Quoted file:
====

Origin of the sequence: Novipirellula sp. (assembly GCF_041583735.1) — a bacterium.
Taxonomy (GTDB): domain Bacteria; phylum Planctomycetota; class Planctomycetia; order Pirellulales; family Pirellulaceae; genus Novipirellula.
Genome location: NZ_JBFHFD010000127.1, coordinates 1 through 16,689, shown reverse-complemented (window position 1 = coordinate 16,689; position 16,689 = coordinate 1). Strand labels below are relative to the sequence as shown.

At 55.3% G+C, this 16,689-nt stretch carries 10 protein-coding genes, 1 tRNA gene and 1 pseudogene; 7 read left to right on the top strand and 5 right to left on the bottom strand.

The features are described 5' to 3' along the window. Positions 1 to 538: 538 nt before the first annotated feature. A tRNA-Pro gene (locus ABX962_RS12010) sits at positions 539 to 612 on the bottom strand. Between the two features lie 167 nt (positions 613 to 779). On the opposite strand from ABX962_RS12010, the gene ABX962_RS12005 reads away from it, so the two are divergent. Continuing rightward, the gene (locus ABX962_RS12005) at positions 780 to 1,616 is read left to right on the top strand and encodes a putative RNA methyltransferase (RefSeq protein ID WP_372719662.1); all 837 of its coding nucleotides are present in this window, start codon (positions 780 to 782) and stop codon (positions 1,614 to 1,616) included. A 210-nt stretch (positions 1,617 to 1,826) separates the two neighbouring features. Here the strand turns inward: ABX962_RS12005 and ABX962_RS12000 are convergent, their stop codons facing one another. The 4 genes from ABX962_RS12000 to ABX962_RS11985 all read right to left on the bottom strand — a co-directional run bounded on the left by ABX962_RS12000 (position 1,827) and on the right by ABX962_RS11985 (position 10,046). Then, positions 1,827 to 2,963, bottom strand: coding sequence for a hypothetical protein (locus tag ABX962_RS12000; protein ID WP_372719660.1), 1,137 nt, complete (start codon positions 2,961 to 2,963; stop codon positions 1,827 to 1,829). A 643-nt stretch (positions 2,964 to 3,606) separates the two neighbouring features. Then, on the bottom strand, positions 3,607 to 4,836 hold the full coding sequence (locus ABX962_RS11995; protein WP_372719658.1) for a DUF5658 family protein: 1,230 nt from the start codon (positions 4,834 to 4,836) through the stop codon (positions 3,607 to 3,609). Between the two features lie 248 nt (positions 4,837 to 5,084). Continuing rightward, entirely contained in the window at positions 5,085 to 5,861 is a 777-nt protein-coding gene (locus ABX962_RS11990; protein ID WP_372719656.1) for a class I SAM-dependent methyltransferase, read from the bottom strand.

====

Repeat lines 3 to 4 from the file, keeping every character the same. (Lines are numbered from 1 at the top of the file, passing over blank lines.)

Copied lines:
Genome location: NZ_JBFHFD010000127.1, coordinates 1 through 16,689, shown reverse-complemented (window position 1 = coordinate 16,689; position 16,689 = coordinate 1). Strand labels below are relative to the sequence as shown.

At 55.3% G+C, this 16,689-nt stretch carries 10 protein-coding genes, 1 tRNA gene and 1 pseudogene; 7 read left to right on the top strand and 5 right to left on the bottom strand.